Ardy Arianpour, Chief Commercial Officer, Pathway Genomics
Listen (1:32) Settlement with Myriad
Listen (2:44) More than just a lab
Listen (4:39) Training IBM's Watson
Listen (4:46) Every test will be physician ordered
Listen (1:25) App serves as consumer education tool
Direct-to-consumer (DTC) genetic testing has had a bumpy ride.
Back in 2010, Pathway Genomics and Walgreens made a deal to sell DTC genetic tests in thousands of Walgreens drugstores. Within 48 hours of the deal being announced, it collapsed. The FDA sent a letter to Pathway basically asking them what the hell they were doing. Walgreens quickly elected to put the kibosh on the partnership.
Since then, Pathway has reinvented itself as an “information technology company with a genetic testing lab on the side,” according to today's guest, Ardy Arianpour, Pathway’s Chief Commercial Officer.
Late last year Pathway announced a partnership to use IBM’s supercomputer, Watson, to power a new “killer app” called Panorama. This will be a “smart" app available later this year, Ardy says, that will incorporate data from wearables and biomedical literature (through Watson), and be able to recommend certain genetic tests that the company will offer.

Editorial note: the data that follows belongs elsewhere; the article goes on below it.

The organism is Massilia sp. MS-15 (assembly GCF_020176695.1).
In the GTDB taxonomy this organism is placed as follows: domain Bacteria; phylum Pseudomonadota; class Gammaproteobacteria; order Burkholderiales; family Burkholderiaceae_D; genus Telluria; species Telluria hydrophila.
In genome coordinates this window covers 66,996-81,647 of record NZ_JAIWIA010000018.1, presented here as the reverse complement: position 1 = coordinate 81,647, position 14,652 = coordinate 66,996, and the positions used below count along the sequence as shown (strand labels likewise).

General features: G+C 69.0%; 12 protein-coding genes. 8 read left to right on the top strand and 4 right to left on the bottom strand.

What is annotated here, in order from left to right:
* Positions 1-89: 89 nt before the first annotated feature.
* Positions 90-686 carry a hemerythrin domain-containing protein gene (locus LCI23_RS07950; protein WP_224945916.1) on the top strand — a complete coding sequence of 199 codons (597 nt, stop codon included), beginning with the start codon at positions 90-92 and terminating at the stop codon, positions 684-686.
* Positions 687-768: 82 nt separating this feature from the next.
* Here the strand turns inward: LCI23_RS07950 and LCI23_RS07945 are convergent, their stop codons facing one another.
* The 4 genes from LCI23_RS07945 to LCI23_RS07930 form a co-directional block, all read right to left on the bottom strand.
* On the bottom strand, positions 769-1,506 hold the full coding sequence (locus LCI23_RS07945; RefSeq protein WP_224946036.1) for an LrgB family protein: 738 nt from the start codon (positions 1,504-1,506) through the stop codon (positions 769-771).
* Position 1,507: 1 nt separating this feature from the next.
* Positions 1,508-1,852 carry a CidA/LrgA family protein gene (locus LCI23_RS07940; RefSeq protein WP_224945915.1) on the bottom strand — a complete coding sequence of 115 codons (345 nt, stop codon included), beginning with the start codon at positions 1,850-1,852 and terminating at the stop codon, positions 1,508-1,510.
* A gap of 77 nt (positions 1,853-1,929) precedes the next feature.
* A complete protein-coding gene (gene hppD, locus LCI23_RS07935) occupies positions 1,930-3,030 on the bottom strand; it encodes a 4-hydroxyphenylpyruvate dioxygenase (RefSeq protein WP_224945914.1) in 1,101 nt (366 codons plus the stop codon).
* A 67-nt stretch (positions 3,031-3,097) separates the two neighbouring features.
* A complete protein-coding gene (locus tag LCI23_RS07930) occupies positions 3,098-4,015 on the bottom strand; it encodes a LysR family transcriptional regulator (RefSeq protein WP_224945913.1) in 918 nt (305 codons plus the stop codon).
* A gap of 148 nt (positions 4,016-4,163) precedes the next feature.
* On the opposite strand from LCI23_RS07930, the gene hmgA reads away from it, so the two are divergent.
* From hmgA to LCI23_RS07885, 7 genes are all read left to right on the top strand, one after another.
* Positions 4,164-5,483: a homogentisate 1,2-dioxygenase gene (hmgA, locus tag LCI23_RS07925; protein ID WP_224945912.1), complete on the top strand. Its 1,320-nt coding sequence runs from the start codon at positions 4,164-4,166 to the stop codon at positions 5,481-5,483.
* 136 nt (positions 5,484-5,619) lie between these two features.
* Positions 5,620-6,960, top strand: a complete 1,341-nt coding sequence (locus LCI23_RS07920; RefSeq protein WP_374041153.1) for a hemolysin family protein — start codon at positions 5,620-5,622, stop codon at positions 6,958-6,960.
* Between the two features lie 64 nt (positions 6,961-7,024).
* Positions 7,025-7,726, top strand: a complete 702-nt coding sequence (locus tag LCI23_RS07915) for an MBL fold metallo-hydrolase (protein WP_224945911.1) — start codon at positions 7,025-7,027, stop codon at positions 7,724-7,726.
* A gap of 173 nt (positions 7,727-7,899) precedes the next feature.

However, this time Pathway is being more careful about selling the genetic tests. While the app will be available to every consumer, all genetic tests provided by Pathway must be ordered by a physician. The app becomes then really an educational tool for consumers which might lead them into discussions with their doctors. Ardy says Pathway is developing a separate app for physicians as well.
It's a new day for DTC genetic testing. The FDA just approved for the first time a DTC test offered by 23andMe. Might Pathway's Panorama app with accompanying tests find the right balance between protection of the consumer and the freedom to access our own genetic data?